Taormina’s fame is well deserved for its spectacular location between Mount Etna and the Ionian Sea. Taormina has Greek origins, a glorious past as a Roman colony and a charming medieval old town to be explored with appropriate slowness not to miss even one of its seventeenth-century palaces and churches with Gothic echoes. Then return to the present and go shopping along Corso Umberto I.
WELCOME TO PEARL OF THE IONIAN SEA
BAIA DI MAZZARÒ TAORMINA
Mazzarò is an ancient fishing village located along the coast that connects Messina to Catania, just 1.48 km from the center of Taormina, bordering Isola Bella, the nature reserve that attracts thousands of tourists every year.
From Mazzarò and Isola Bella you can visit, by boat, the caves of Capo Sant’Andrea and the rock of Zio Gennaro. The waters of the coast are rich in octopuses, morays and even coral formations.
The cableway that connects Mazzarò with the city of Taormina in less than three minutes makes it a favorite destination to experience the coast without renouncing to discover the treasures of the famous town.
A stretch of the ancient Via Valeria, which connected Catania to Messina, is now the main street of the city of Taormina, where you can go shopping and observe buildings of various architectural styles.
Corso Umberto I, which can be reached from the north by the arch of Porta Messina and from the south by the arch of Porta Catania, boasts palaces of Arab, Norman, Greek and Roman design. The Greek-Roman quarter is separated from the more recent medieval buildings by the Torre dell’Orologio (Clock Tower), or Torre di Mezzo (Middle Tower); the bells of the Tower are ringed on the day of the election of the mayor and during the procession on the day of the Patron Saint, San Pancrazio, on July 9th.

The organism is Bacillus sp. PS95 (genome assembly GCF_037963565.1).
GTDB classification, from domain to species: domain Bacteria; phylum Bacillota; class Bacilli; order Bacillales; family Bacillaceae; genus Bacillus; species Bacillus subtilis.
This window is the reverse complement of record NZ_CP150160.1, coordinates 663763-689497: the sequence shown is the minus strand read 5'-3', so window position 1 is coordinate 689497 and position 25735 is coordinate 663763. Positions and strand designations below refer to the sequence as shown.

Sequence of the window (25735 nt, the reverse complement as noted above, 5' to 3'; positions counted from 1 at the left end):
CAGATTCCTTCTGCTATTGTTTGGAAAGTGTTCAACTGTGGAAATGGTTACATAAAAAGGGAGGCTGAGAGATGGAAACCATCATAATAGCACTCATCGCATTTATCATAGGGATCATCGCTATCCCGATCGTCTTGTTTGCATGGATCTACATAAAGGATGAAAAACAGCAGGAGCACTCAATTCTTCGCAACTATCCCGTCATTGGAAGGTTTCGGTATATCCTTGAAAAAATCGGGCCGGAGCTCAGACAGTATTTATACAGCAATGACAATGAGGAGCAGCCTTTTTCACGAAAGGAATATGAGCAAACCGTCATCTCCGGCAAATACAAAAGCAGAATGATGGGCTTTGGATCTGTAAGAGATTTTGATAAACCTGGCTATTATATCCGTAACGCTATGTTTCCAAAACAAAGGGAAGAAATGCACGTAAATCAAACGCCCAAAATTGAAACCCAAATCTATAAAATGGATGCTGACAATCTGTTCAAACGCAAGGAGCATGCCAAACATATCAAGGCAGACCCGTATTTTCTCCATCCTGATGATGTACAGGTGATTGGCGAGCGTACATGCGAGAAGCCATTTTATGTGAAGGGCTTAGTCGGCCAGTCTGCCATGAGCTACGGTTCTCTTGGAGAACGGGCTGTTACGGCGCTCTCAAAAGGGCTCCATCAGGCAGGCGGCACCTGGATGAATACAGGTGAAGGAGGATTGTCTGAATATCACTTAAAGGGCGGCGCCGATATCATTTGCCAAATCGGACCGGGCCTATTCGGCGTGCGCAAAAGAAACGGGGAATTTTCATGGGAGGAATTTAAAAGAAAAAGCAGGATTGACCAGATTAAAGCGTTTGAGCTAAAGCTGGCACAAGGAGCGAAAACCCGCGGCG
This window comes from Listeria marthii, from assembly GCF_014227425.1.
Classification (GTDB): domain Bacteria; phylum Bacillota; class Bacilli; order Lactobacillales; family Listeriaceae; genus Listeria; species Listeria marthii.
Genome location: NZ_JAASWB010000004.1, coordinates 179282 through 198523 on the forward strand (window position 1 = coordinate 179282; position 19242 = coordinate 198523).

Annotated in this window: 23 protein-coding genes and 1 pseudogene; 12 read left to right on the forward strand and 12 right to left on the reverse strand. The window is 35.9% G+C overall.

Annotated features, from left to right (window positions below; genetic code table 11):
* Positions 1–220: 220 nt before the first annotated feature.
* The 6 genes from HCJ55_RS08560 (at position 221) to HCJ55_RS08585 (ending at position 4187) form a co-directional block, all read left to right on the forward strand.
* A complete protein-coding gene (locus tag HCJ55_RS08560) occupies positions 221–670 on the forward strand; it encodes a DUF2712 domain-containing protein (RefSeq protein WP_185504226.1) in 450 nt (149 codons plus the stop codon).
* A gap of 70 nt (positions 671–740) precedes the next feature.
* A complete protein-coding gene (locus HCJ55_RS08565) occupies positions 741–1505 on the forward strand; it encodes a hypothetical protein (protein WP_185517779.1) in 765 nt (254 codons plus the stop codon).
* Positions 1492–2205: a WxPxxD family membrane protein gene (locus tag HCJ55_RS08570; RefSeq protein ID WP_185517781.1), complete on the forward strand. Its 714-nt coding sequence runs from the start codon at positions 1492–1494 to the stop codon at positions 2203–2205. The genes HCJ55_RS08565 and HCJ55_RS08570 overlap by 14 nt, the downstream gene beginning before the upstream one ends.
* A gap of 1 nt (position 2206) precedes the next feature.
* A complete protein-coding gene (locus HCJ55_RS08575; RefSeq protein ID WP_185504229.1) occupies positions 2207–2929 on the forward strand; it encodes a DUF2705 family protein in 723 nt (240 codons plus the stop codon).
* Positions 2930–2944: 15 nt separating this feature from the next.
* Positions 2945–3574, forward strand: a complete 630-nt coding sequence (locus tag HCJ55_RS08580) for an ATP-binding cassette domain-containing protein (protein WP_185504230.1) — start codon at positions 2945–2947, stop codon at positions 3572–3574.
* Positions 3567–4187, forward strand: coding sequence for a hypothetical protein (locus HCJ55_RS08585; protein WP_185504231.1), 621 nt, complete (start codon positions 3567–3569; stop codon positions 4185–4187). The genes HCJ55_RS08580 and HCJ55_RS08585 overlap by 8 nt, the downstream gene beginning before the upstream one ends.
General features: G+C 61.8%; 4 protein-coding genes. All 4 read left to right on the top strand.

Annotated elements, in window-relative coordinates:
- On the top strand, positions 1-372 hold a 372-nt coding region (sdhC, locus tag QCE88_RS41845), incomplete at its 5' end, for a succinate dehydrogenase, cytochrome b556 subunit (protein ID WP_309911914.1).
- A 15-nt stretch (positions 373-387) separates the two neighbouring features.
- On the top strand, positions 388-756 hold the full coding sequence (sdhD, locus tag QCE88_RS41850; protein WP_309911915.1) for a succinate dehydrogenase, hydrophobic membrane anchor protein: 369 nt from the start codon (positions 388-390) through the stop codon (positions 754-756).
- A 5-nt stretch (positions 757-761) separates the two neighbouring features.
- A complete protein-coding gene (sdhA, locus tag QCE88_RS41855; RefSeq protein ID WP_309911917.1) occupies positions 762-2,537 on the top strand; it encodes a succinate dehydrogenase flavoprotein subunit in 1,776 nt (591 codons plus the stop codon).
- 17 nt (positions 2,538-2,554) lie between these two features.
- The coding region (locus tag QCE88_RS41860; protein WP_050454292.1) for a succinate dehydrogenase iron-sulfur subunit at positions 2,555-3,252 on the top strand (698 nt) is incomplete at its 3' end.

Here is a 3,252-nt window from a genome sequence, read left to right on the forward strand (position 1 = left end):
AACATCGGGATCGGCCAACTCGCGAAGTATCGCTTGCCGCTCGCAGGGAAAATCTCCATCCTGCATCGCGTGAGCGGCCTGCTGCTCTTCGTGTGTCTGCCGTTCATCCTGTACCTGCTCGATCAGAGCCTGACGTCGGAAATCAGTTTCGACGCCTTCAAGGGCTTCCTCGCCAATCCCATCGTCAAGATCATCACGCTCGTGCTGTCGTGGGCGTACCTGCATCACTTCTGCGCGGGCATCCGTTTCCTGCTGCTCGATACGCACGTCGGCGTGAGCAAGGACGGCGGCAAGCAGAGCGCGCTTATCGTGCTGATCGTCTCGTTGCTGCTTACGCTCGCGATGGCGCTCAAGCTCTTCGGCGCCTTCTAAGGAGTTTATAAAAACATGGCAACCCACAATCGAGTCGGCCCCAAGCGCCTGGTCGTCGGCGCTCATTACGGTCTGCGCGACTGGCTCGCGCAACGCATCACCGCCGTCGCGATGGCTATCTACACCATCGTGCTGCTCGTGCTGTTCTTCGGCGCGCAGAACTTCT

Walking along Corso Umberto I is like shopping in a museum: here are located the artisan shops and local gastronomy stores, but also the boutiques of major fashion brands.
It is worth walking to Piazza IX Aprile to enjoy one of the most famous viewpoints of the city from which it is possible to admire the Theatre and Mount Etna.
A true emblem of the city, the Greek Theatre of Taormina, dug into the rock, has been drawing its profile since the third century BC. In the middle and late Roman Empire the building was adapted to house the venationes and the orchestra became an arena. In the Middle Ages, part of the theatre was converted into a private residence and in the 18th century, when it returned to decay, it was one of the sites of the Grand Tour. The theatre activity was revived in the Fifties of the Twentieth Century and nowadays the Greek theatre hosts concerts, prestigious awards and even film sets.
In 1787 Goethe visited the theatre and was enchanted by the beautiful view from the cavea:
If One Now Sits Down Where Once The Uppermost Ranks Of The Audience Sat, One Has To Admit That Probably No Other Audience In A Theatre Ever Had Such A Vista. On Tall Rocks To The Right Rise Fortifications, Further Down Lies The City, And Although Both Are Of More Recent Date, Similar Things Will Have Stood In Those Spots In Antiquity. The View Follows The Long Mountainous Flank Of Mount Etna, On The Left Lies The Seashore, Visible All The Way To Catania, Even Syracuse; And Then The Broad And Panoramic Picture Is Completed By The Enormous Smoking Fire-Mountain, It Is, However, Not A Frightful Sight, As The Softening Atmosphere Makes It Look More Distant And Milder Than It Really Is.